between these two messages, the server sends the appropriate message for the
type of data requested (see
If all the data does not fit in one message, the server sends multiple messages of the same type. In this case, each data message is called a record. The whole transaction from the begin event to the end event is called a data block.
The server sends configuration data messages in the following order:
However, the order in which the client receives the data is irrelevant. The client may receive the data messages in any order depending on the timing and number of messages sent. What is important is that all the messages between a begin and end message contain consistent data. That is, for example, if a CSQ message is sent with an Agent message in the same data block, the agent referenced belongs to that CSQ.
|Step 7||Configuration updates performed in the Unified CCX Administration web page are sent to clients in a CONFIG_BEGIN_EVENT and CONFIG_END_EVENT block of messages as well.|
Figure 1 illustrates the preceding steps
During an initial configuration upload, if the server needs to break up the configuration into multiple CONFIG_BEGIN_EVENT/CONFIG_END_EVENT messages, a status 5 is listed in the CONFIG_END_EVENT message until all the data is sent. A status of 0 is included in the final CONFIG_END_EVENT message to indicate a successful data upload.
The consistency of configuration data is managed through configuration keys. Unified CCX server always increments configuration keys when a configuration update happens in the Unified CCX Administration. The set of keys are sent to clients in the CONFIG_KEY_EVENT message and the CONFIG_BEGIN_EVENT message. Clients may store these keys.
The keys are 8-byte values and are stored as long data in Unified CCX. Configuration keys apply to the configuration events determined by the mask bit CTI_SERVICE_CONFIG_EVENTS of the ServicesRequested field of the OPEN_REQ message only.
If a client has the same set of keys as the server, it indicates that the client configuration is in sync with the server’s configuration.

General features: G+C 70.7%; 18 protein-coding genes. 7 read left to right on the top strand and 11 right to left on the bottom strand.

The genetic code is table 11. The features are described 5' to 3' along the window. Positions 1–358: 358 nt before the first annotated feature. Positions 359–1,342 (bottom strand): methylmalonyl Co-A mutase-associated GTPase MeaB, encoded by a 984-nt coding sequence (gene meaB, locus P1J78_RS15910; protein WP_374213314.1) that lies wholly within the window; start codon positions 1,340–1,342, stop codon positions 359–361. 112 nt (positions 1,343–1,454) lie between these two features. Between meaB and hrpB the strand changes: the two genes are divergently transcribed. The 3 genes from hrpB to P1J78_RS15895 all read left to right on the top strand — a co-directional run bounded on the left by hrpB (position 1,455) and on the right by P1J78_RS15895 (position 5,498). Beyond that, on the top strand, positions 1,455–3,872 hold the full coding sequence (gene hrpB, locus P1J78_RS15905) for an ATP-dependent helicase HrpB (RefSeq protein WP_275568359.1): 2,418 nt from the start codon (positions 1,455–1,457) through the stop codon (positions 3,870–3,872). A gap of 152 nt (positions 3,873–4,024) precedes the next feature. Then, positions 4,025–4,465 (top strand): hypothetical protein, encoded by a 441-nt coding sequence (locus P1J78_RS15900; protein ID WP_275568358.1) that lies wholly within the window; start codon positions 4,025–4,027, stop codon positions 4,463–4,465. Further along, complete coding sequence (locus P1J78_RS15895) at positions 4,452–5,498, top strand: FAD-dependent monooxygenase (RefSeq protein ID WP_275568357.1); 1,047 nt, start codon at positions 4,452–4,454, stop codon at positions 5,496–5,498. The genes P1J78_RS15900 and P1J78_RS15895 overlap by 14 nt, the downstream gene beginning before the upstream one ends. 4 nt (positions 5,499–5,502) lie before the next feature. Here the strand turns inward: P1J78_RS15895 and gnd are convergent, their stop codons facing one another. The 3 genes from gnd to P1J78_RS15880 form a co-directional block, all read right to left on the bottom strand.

Agent Team configuration data is the exception and is not managed by these keys.
|Step 1||The client must include the CTI_SERVICE_SUPERVISOR bit (0x00000080) in the ServiceRequested field of an OPEN_REQ message if the client wants team configuration data. The CCX CTI server does not provide team update configuration data to the client unless that bit is set.|
|Step 2||When a client needs team configuration data, it sends a
TEAM_CONFIG_REQ message to the Unified CCX server.
If the "configparam" field in the TEAM_CONFIG_REQ message is set to 0x1, it takes the initial configuration.
|Step 3||The server responds with zero or more TEAM_CONFIG_EVENT messages,
followed by a TEAM_CONFIG_CONF message.
The TEAM_CONFIG_CONF messages mark the end of the initial configuration upload. After that, the client receives updates only for the message session.
|Step 4||After this request/confirmation exchange, the Unified CCX server sends TEAM_CONFIG_EVENT messages to the client whenever there is a team configuration change in the Unified CCX Administration web page.|
As Unified CCX and clients exchange configuration messages, Unified CCX may encounter errors. These errors are conveyed to clients through configuration messages or a generic FAILURE_CONF message and a FAILURE_EVENT message. For example, the status code in the CONFIG_KEY_EVENT message and the CONFIG_END_EVENT message may indicate an error condition in Unified CCX. Client applications are expected to check these error code and error messages. When a client detects an error condition in Unified CCX, the client needs to start over the configuration data sharing process. It is required that the client waits for at least 10 seconds before starting the process.
Although the configuration data sharing process is designed to maintain configuration consistency using the configuration key, a client developer may want to design a mechanism to overwrite the configuration key mechanism in case of unforeseen conditions in which the Unified CCX configuration and client configuration are out of sync. For example, a client developer may create a button such that whenever that button is clicked, the client starts the configuration data sharing process. In this process, the result of key comparison is ignored and CONFIG_REQUEST_EVENT message is always sent.